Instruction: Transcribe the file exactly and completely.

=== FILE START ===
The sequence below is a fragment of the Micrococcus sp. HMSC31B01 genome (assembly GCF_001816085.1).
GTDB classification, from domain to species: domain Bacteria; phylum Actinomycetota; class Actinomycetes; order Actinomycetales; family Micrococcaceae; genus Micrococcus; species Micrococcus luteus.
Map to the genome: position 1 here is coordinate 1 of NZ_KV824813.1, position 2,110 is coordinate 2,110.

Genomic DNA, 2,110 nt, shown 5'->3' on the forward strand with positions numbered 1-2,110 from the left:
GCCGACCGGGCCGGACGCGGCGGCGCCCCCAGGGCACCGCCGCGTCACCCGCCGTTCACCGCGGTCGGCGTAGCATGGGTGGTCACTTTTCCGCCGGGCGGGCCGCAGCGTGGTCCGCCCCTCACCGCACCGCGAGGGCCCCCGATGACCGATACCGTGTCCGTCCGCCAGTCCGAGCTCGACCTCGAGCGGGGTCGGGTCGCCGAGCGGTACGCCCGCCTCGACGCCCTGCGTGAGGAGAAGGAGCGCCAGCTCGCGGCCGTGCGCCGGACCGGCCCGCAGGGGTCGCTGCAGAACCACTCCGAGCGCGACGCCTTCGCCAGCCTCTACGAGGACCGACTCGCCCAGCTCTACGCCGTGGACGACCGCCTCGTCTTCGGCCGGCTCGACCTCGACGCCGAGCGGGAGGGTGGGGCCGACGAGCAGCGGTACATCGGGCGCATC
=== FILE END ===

The sequence below is a fragment of the Micrococcus sp. HMSC31B01 genome (assembly GCF_001816085.1).
GTDB classification, from domain to species: domain Bacteria; phylum Actinomycetota; class Actinomycetes; order Actinomycetales; family Micrococcaceae; genus Micrococcus; species Micrococcus luteus.
Map to the genome: position 1 here is coordinate 1 of NZ_KV824813.1, position 2,110 is coordinate 2,110.

Genomic DNA, 2,110 nt, shown 5'->3' on the forward strand with positions numbered 1-2,110 from the left:
GCCGACCGGGCCGGACGCGGCGGCGCCCCCAGGGCACCGCCGCGTCACCCGCCGTTCACCGCGGTCGGCGTAGCATGGGTGGTCACTTTTCCGCCGGGCGGGCCGCAGCGTGGTCCGCCCCTCACCGCACCGCGAGGGCCCCCGATGACCGATACCGTGTCCGTCCGCCAGTCCGAGCTCGACCTCGAGCGGGGTCGGGTCGCCGAGCGGTACGCCCGCCTCGACGCCCTGCGTGAGGAGAAGGAGCGCCAGCTCGCGGCCGTGCGCCGGACCGGCCCGCAGGGGTCGCTGCAGAACCACTCCGAGCGCGACGCCTTCGCCAGCCTCTACGAGGACCGACTCGCCCAGCTCTACGCCGTGGACGACCGCCTCGTCTTCGGCCGGCTCGACCTCGACGCCGAGCGGGAGGGTGGGGCCGACGAGCAGCGGTACATCGGGCGCATC